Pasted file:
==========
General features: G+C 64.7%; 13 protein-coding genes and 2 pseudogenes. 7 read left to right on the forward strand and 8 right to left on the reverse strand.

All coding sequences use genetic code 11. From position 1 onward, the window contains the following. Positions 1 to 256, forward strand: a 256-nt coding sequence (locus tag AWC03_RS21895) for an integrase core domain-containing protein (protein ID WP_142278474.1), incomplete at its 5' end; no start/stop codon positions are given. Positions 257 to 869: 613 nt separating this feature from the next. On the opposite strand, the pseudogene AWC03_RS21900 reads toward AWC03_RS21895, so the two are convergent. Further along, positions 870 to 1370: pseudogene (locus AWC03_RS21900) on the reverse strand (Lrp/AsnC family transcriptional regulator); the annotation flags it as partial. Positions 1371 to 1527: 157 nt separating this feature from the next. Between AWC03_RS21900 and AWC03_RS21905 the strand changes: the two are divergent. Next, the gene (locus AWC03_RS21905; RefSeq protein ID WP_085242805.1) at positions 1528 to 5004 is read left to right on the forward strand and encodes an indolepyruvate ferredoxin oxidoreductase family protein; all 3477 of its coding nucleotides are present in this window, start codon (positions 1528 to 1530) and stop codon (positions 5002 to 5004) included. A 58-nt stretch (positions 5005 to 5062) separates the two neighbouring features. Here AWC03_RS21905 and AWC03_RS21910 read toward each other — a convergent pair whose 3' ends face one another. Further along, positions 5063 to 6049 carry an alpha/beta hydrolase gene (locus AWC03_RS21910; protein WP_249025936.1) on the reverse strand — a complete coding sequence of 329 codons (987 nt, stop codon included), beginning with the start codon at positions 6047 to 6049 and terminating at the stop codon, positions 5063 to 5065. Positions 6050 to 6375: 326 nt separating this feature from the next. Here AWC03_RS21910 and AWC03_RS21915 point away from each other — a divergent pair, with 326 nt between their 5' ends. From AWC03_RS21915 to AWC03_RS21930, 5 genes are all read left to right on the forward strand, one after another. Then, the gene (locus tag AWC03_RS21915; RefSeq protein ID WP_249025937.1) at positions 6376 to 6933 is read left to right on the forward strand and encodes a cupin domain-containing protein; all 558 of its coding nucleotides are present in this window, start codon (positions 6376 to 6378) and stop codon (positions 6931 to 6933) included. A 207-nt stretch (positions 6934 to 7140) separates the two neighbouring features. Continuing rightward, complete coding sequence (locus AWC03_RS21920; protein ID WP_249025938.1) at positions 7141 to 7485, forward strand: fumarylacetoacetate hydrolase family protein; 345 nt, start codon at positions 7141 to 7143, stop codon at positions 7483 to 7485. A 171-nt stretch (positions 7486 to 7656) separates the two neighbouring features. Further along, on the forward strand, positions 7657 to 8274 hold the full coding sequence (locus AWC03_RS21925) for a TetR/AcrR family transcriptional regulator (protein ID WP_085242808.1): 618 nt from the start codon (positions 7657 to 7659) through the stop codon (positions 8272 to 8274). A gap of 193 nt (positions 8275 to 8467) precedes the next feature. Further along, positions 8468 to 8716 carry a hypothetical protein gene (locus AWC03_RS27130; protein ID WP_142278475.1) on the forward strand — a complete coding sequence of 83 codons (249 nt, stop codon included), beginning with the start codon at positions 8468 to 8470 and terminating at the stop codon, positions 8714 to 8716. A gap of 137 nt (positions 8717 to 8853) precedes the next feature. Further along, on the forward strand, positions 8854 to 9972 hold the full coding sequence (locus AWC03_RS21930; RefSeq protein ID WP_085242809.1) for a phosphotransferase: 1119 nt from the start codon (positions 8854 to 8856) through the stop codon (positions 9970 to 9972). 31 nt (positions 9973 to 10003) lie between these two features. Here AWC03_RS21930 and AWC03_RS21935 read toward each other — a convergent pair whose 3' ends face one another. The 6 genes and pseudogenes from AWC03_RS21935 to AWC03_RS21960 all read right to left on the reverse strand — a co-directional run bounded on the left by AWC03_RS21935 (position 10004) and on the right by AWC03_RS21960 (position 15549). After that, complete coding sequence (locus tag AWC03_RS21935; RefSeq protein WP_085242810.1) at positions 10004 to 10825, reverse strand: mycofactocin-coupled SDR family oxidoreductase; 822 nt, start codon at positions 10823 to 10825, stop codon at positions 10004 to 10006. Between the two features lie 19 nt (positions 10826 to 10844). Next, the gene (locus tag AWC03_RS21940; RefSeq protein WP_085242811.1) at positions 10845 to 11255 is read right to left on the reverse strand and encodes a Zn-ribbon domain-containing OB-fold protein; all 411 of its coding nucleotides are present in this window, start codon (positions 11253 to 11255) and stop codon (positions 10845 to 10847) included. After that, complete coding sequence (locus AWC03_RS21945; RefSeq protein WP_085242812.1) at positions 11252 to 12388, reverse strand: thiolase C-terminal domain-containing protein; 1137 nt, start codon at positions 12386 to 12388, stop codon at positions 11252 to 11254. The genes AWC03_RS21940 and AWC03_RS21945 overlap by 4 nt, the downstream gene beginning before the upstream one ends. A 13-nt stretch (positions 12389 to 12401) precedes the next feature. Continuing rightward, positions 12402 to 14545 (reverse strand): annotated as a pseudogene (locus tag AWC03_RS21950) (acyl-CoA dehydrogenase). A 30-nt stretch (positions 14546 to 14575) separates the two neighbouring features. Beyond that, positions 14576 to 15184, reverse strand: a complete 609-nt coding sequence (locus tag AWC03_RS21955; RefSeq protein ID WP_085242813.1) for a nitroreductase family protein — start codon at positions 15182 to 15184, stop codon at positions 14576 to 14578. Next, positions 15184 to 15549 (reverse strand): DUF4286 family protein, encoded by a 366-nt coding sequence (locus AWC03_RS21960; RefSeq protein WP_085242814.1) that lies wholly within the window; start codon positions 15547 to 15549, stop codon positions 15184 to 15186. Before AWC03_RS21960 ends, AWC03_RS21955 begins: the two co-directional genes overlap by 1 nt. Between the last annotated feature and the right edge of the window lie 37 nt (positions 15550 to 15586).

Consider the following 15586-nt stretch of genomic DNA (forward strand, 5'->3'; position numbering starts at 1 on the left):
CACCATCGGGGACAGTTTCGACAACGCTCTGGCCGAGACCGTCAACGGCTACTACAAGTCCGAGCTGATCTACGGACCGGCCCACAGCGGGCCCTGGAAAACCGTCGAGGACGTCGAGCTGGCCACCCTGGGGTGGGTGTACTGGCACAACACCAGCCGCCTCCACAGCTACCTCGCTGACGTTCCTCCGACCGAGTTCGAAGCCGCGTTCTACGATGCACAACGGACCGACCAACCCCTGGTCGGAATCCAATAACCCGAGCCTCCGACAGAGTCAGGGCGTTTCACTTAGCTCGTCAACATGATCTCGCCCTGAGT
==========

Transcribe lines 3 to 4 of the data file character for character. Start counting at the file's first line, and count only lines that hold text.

Consider the following 15586-nt stretch of genomic DNA (forward strand, 5'->3'; position numbering starts at 1 on the left):
CACCATCGGGGACAGTTTCGACAACGCTCTGGCCGAGACCGTCAACGGCTACTACAAGTCCGAGCTGATCTACGGACCGGCCCACAGCGGGCCCTGGAAAACCGTCGAGGACGTCGAGCTGGCCACCCTGGGGTGGGTGTACTGGCACAACACCAGCCGCCTCCACAGCTACCTCGCTGACGTTCCTCCGACCGAGTTCGAAGCCGCGTTCTACGATGCACAACGGACCGACCAACCCCTGGTCGGAATCCAATAACCCGAGCCTCCGACAGAGTCAGGGCGTTTCACTTAGCTCGTCAACATGATCTCGCCCTGAGT